Jane Austen

Jane Austen was born in Steventon, Hampshire, England on Dec. 16, 1775. She was a female writer, and though it was difficult to be a female writer at this time, Austen published her novels under the name, “by a lady.”

Her first three novels garnered fame and money, it was not until after her death in 1817 when her brother Henry Austen revealed to the public that J. Austen was the author. What really made her famous was at the end of the century when the first biography of her was written by her nephew, James Edward Austen-Leigh.

All of Austen’s novels deal with the choices involved in being a women. Austen’s heroines are known as strong, witty women, especially “Pride and Prejudice’s Elizabeth Bennet. She was one of the first authors to suggest that women should marry for love. She used her romantic novels “as a mouthpiece for social commentary.”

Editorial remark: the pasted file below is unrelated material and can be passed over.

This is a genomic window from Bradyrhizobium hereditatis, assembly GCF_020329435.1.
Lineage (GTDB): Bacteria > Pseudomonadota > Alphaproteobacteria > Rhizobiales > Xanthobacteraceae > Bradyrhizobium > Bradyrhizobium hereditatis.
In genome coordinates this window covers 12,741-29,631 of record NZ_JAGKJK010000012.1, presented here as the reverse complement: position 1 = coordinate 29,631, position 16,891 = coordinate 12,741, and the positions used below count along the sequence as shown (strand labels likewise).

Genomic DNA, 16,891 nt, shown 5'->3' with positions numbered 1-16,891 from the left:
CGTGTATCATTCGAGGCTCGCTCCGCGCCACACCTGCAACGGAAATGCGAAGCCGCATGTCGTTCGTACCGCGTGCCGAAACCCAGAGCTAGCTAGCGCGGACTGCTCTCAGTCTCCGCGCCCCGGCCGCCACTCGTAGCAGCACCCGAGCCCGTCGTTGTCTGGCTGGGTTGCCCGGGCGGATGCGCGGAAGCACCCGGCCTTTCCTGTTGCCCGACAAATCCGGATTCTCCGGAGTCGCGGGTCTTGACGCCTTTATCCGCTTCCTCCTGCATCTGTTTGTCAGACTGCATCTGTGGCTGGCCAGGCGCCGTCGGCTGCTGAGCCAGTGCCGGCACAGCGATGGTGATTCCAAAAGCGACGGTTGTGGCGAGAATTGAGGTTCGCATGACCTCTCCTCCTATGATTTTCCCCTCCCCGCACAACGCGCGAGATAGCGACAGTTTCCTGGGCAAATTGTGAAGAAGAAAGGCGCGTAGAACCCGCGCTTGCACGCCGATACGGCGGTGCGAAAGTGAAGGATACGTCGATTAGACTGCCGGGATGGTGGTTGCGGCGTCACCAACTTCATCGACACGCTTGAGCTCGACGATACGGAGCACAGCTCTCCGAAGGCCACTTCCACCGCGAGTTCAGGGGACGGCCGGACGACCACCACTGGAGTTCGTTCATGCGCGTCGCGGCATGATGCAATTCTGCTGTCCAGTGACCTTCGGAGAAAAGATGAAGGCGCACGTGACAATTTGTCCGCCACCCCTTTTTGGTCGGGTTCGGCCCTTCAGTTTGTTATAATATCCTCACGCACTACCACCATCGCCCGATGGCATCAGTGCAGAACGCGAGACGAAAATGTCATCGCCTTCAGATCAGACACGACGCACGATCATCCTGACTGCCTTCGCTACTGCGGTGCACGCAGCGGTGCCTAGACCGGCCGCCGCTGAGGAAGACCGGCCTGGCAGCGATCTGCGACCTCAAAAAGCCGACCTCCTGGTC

Senior Emma Steward said, “her novels are still relevant today, with well-written female characters.”

“Pride and Prejudice” was voted The Book the Nation Can’t Do Without by The Guardian in 2007. Austen’s contributions to literature cannot be overstated, her books have been made into countless movies and spin-offs. Austen focused on what she knew, featuring parochial and domestic scenes featuring wit and social commentary, the oppression of patriarchy, romance and morals.


“The person, be it gentleman or lady, who has not pleasure in a good novel, must be intolerably stupid.”
Jane Austen